Mothering Monday: Rule #2

“Rule #2: We don’t judge, no judging.”

I just saw a trailer for the movie “What To Expect When Your Expecting” that will be released in May.  In the movie, there’s a “Dudes Group” a group of fathers that hang out together.  As they talk about their experiences as Dads, a new member of the group, a soon-to-be dad, makes a judgmental comment towards one of the dads, “You dropped your kid off of a changing table?”  He was quickly reprimanded with Rule #2.  (Click here to see the trailer.  By the way, I’m not endorsing the movie, I know nothing about it other than seeing this trailer…)

I think as moms, we desperately need this rule.  We’ve all done it.  If we nursed our children, we may think we are better than those who fed their babies formula.  If we bottle-fed our children, we are appalled as a mom displays her breast in the mall to feed her child.  If we let our babies cry to sleep, we roll our eyes at the moms who have children sleeping in their beds.  But if we co-sleep with our children, we are sure that the moms who let their babies cry to sleep are going to raise insecure children.  We all have views on whether pacifiers are OK and the appropriate age to take them away, we all have beliefs on when children should be out of diapers and what the best way to do it is.  What we feed our children, where we send them to school, to spank or not to spank, how much TV and video games they should watch… we all have opinions and can be quick to judge the mother who does it differently.  Why is that?  Why do we judge?

I heard a speaker talk about this once.  (Jonalyn Fincher)  She said that her 2 year old doesn’t sleep in his own bed, but sleeps every night with her and her husband.  She then went on to say (I’m completely paraphrasing here…), “I see you judging me.  I know you are getting ready to give me advice about how to get my son to sleep in his own bed.”  And of course, the mothers in the room laughed because she was right.  Then she said, “What I don’t see any of you doing is asking me why that works for us.  Well, my husband and I are professional speakers and spend most of our nights in hotels.  We are often in various time zones and nighttime speaking engagements means we have no normal bedtime routine.  So co-sleeping is what works for us.”  She went on to tell us that instead of judging those around us, we should take the time to learn about people and why they make the choices they do.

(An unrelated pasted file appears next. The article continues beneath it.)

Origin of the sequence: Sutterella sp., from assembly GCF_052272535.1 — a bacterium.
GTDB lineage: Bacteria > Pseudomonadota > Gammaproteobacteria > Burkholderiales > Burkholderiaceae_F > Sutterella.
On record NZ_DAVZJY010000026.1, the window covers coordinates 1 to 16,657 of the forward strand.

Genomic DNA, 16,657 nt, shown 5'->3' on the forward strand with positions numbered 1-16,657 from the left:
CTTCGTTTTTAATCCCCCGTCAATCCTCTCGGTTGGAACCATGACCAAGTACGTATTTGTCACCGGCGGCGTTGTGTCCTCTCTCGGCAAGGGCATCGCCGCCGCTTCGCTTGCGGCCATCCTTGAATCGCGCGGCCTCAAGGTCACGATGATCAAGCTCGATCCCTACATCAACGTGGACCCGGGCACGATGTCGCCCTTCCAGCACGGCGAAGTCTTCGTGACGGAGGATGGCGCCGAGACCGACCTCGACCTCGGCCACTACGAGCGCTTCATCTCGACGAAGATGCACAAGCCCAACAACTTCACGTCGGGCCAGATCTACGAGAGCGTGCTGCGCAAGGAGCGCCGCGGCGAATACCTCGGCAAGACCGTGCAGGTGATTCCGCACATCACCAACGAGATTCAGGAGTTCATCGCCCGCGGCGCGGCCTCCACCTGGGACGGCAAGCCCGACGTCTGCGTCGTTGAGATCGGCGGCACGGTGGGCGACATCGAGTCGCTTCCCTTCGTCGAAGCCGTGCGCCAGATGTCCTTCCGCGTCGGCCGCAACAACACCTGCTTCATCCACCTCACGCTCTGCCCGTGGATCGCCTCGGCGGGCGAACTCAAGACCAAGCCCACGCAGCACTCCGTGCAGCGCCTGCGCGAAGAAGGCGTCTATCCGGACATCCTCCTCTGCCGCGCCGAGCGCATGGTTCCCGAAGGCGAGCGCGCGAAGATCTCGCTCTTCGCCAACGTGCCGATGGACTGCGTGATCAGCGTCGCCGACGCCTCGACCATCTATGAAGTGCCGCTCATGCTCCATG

Perhaps the mom who bottle-fed her child desperately tried to nurse with no success.  Perhaps the 5-year-old in pull-ups has a medical issue that is making potty training difficult.  Perhaps the father of the 4-year-old pacifier sucking kid is in and out of the hospital with some medical condition and the parents just don’t think worrying about a pacifier right now is so important.  Perhaps the mother who is so vehemently opposed to spanking was abused as a child.  Perhaps it’s as simple as the mom who does things differently than you or I just has a slightly different view and is doing just fine because there is more than one way to raise a child.

As moms, some of us work, some don’t.  Some of us feed our kids only organic “whole” foods, some of us are on a first name basis with the McD’s workers.  Some of us spend most of our time reading and playing at home, others spend most of our time in the van between swim lessons and music classes and sports.  Regardless of how and why we do things, we all have 2 things in common: we love our children like crazy and we want to be the best moms we can be.  So as we journey together, let’s not judge each other.  Instead, let’s encourage and love and support each other.

♥Becki, imperfect mother who has both judged others and been judged by others

“So encourage each other and build each other up, just as you are already doing.” (1 Thessalonians 5: 11)


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